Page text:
RPM, Volume 13, Number 43, October 23 to October 29 2011

The Bondage of the Will

By Martin Luther


Section XCIV.

Sect. XCIV. — BUT it is this, that seems to give the greatest offence to common sense or natural reason, — that the God, who is set forth as being so full of mercy and goodness, should, of His mere will, leave men, harden them, and damn them, as though He delighted in the sins, and in the great and eternal torments of the miserable. To think thus of God, seems iniquitous, cruel, intolerable; and it is this that has given offence to so many and great men of so many ages.

And who would not be offended? I myself have been offended more than once, even unto the deepest abyss of desperation; nay, so far, as even to wish that I had never been born a man; that is, before I was brought to know how healthful that desperation was, and how near it was unto grace. Here it is, that there has been so much toiling and labouring, to excuse the goodness of God, and to accuse the will of man. Here it is, that distinctions have been invented between the ordinary will of God and the absolute will of God: between the necessity of the consequence, and the necessity of the thing consequent: and many other inventions of the same kind. By which, nothing has ever been effected but an imposition upon the un-learned, by vanities of words, and by "oppositions of science falsely so called." For after all, a conscious conviction has been left deeply rooted in the heart both of the learned and the unlearned, if ever they have come to an experience of these things; and a knowledge, that our necessity, is a consequence that must follow upon the belief of the prescience and Omnipotence of God.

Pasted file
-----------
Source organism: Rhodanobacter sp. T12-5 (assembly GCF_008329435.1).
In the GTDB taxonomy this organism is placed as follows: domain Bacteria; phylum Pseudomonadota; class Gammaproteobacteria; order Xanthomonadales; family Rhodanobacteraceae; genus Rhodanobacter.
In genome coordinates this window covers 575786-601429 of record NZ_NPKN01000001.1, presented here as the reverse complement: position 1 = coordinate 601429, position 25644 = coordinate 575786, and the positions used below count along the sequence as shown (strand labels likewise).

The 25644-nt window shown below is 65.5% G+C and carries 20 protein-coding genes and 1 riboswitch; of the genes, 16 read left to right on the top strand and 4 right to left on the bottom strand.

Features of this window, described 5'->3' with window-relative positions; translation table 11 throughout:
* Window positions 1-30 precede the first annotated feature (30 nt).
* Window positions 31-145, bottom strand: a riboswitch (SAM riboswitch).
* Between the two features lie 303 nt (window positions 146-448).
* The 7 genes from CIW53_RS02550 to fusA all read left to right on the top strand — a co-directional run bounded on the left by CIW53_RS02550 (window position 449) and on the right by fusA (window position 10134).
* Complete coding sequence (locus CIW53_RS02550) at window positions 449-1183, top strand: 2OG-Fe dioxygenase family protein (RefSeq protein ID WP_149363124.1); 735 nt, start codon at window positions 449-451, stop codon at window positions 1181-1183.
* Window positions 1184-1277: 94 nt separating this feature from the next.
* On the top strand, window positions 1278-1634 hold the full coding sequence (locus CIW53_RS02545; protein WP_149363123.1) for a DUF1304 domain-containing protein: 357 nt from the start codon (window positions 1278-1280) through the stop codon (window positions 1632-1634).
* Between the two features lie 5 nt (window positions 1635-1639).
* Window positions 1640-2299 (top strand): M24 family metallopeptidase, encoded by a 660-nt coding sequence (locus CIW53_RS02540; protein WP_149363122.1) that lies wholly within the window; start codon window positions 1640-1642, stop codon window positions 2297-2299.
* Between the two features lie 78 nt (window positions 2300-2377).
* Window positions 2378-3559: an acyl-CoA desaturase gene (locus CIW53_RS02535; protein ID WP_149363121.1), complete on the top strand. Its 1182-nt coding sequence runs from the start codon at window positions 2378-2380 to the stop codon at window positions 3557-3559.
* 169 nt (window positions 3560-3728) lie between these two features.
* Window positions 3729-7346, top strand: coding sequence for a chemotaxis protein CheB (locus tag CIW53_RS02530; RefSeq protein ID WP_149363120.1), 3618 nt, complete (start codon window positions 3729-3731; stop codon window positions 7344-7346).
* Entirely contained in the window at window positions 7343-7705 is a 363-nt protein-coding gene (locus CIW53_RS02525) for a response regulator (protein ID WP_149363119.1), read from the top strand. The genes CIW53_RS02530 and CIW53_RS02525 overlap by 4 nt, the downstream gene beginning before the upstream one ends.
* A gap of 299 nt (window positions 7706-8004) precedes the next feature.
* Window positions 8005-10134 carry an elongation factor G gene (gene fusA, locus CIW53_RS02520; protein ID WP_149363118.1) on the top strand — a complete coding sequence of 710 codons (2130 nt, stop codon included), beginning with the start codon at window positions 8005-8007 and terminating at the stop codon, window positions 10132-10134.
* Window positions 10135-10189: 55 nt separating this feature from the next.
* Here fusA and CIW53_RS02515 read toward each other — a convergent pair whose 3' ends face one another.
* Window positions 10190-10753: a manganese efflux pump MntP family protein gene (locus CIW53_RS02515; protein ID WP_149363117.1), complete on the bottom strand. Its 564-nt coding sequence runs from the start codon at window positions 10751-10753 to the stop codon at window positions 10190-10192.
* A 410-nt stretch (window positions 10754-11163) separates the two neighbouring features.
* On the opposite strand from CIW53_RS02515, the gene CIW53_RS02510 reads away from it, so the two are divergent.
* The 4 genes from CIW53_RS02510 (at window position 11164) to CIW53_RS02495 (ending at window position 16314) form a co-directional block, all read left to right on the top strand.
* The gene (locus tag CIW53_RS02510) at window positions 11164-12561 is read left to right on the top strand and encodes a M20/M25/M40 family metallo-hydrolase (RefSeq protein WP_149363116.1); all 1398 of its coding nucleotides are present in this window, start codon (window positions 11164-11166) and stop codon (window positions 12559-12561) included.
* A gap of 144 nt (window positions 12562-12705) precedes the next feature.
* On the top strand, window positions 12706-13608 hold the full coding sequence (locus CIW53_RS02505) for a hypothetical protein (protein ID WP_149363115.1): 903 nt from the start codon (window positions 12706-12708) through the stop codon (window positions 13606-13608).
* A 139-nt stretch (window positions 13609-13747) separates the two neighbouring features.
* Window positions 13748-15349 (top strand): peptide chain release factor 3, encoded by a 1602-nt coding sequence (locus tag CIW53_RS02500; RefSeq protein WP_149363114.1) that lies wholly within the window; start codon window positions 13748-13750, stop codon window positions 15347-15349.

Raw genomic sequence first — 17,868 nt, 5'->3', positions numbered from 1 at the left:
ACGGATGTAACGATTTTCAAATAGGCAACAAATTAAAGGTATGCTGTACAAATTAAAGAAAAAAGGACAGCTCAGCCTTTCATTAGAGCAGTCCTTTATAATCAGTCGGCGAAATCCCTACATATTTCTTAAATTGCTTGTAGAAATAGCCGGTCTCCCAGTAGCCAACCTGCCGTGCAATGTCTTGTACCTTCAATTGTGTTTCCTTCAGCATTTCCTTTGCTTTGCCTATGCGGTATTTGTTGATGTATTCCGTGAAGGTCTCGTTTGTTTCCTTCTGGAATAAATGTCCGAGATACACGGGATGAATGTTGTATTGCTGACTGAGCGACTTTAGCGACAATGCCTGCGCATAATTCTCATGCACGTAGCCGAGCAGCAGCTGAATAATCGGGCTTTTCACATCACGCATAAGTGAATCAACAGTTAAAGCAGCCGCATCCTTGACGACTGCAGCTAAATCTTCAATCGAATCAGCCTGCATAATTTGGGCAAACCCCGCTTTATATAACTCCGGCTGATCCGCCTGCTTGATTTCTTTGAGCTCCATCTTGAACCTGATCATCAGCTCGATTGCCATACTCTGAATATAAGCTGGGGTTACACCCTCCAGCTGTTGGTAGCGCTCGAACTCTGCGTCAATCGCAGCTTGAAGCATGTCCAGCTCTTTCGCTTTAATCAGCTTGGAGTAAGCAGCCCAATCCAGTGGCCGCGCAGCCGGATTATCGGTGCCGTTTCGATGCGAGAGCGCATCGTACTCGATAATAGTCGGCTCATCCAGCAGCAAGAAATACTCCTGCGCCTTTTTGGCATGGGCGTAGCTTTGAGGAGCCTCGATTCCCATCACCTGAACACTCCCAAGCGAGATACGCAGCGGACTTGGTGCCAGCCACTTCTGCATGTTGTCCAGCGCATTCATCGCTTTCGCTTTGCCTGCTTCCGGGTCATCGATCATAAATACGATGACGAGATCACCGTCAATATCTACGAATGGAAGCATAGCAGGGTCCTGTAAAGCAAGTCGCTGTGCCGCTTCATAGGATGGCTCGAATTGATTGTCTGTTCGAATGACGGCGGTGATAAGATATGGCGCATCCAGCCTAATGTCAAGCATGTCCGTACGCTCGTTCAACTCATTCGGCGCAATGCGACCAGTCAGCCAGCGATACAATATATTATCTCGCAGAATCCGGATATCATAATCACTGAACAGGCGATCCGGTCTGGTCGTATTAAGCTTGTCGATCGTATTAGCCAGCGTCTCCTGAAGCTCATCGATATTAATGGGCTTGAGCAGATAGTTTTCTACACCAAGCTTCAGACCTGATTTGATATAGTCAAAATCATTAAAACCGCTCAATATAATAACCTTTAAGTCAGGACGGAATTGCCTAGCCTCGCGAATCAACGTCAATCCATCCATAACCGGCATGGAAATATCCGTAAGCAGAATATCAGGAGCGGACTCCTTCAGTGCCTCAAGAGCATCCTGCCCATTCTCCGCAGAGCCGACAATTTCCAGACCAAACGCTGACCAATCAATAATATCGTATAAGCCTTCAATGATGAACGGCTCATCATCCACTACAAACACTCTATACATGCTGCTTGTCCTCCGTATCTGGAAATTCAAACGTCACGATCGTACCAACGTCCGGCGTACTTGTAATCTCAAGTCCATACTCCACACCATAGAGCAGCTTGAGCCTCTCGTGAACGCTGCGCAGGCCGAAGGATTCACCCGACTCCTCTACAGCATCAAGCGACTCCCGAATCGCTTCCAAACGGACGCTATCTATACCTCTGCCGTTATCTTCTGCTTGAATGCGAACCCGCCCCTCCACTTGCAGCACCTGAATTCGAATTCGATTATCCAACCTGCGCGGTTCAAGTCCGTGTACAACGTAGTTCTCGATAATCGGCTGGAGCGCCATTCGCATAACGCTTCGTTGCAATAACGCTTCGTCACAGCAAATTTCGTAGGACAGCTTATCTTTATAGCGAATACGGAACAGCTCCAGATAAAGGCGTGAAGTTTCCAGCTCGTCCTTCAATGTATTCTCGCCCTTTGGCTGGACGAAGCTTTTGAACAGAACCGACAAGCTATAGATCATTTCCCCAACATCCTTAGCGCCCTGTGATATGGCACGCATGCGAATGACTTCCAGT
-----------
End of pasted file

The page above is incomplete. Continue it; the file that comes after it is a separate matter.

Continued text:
And even natural Reason herself, who is so offended at this necessity, and who invents so many contrivances to take it out of the way, is compelled to grant it upon her own conviction from her own judgment, even though there were no Scripture at all. For all men find these sentiments written in their hearts, and they acknowledge and approve them (though against their will) whenever they hear them treated on. — First, that God is Omnipotent, not only in power but in action (as I said before): and that, if it were not so, He would be a ridiculous God. — And next, that He knows and foreknows all things, and neither can err nor be deceived. These two points then being granted by the hearts and minds of all, they are at once compelled, from an inevitable consequence, to admit, — that we are not made from our own will, but from necessity: and moreover, that we do not what we will according to the law of "Free-will," but as God foreknew and proceeds in action, according to His infallible and immutable counsel and power. Wherefore, it is found written alike in the hearts of all men, that there is no such thing as "Free-will"; though that writing be obscured by so many contending disputations, and by the great authority of so many men who have, through so many ages, taught otherwise. Even as every other law also, which, according to the testimony of Paul, is written in our hearts, is then acknowledged when it is rightly set forth, and then obscured, when it is confused by wicked teachers, and drawn aside by other opinions.

This article is provided as a ministry of Third Millennium Ministries (Thirdmill). If you have a question about this article, please email our Theological Editor.

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